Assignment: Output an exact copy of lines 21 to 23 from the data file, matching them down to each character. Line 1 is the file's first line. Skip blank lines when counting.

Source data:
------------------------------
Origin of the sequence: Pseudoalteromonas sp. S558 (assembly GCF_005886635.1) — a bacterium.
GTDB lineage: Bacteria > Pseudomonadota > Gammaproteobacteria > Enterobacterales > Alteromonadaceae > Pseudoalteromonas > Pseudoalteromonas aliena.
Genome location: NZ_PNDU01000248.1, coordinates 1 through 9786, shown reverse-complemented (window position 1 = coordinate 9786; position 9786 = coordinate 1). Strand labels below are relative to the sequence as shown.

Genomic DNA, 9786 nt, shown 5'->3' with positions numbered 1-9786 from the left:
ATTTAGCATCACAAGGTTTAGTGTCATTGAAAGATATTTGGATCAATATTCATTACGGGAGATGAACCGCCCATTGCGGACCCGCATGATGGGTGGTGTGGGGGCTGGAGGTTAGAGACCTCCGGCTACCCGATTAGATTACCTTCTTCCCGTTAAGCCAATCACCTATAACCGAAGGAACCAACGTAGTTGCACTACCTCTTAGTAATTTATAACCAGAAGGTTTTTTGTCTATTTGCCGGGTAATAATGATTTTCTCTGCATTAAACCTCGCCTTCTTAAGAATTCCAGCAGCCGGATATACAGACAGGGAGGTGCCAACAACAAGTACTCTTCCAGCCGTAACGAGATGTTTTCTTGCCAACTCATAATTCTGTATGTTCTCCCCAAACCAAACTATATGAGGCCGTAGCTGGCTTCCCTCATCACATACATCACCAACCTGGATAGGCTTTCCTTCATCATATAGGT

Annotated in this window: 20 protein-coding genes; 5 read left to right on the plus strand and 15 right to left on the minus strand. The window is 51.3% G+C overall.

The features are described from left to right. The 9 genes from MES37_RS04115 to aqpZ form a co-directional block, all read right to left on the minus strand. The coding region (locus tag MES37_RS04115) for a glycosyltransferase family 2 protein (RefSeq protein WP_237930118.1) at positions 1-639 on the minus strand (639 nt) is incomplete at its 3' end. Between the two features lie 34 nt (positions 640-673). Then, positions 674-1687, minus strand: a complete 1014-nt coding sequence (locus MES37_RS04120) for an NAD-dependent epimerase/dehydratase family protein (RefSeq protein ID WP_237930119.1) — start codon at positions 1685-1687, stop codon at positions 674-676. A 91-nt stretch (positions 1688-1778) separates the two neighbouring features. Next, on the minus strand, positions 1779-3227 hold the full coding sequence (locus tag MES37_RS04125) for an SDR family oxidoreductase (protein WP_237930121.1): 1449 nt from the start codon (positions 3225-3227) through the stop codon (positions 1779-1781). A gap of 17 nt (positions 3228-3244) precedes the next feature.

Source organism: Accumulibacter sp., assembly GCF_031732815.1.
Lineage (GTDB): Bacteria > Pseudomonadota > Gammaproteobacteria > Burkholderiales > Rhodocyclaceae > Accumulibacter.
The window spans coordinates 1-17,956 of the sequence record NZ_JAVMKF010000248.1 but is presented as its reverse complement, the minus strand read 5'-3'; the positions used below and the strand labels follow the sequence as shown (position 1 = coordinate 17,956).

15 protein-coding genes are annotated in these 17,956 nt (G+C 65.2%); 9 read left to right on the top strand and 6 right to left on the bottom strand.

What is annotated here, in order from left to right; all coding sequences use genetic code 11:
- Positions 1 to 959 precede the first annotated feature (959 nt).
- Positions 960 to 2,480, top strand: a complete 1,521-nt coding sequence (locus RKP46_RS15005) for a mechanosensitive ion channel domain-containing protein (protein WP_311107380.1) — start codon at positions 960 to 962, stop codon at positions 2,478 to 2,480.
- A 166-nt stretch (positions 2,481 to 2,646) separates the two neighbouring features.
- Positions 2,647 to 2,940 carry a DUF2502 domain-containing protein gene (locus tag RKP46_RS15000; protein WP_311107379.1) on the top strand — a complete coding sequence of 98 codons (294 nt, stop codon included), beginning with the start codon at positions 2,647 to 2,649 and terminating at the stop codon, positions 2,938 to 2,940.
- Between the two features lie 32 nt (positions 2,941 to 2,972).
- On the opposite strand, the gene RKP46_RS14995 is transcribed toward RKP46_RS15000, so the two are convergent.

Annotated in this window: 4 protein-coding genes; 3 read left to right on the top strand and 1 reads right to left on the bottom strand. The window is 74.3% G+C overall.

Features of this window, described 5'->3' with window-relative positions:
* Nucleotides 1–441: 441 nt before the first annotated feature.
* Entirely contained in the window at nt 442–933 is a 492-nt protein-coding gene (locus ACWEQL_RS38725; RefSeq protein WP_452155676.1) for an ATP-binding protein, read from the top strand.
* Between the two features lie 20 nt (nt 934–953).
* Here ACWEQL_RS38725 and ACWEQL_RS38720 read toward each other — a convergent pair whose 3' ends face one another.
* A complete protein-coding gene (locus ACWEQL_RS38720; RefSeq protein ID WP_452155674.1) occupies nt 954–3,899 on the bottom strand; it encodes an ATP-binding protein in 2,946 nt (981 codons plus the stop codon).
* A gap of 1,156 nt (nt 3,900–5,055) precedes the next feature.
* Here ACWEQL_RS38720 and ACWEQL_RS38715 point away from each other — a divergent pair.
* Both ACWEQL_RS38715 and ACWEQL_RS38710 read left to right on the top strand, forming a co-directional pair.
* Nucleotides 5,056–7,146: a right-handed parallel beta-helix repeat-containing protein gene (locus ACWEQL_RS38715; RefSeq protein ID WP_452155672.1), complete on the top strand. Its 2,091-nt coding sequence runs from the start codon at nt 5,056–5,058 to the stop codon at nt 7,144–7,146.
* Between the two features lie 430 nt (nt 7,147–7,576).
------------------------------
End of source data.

* Nucleotides 1–441: 441 nt before the first annotated feature.
* Entirely contained in the window at nt 442–933 is a 492-nt protein-coding gene (locus ACWEQL_RS38725; RefSeq protein WP_452155676.1) for an ATP-binding protein, read from the top strand.
* Between the two features lie 20 nt (nt 934–953).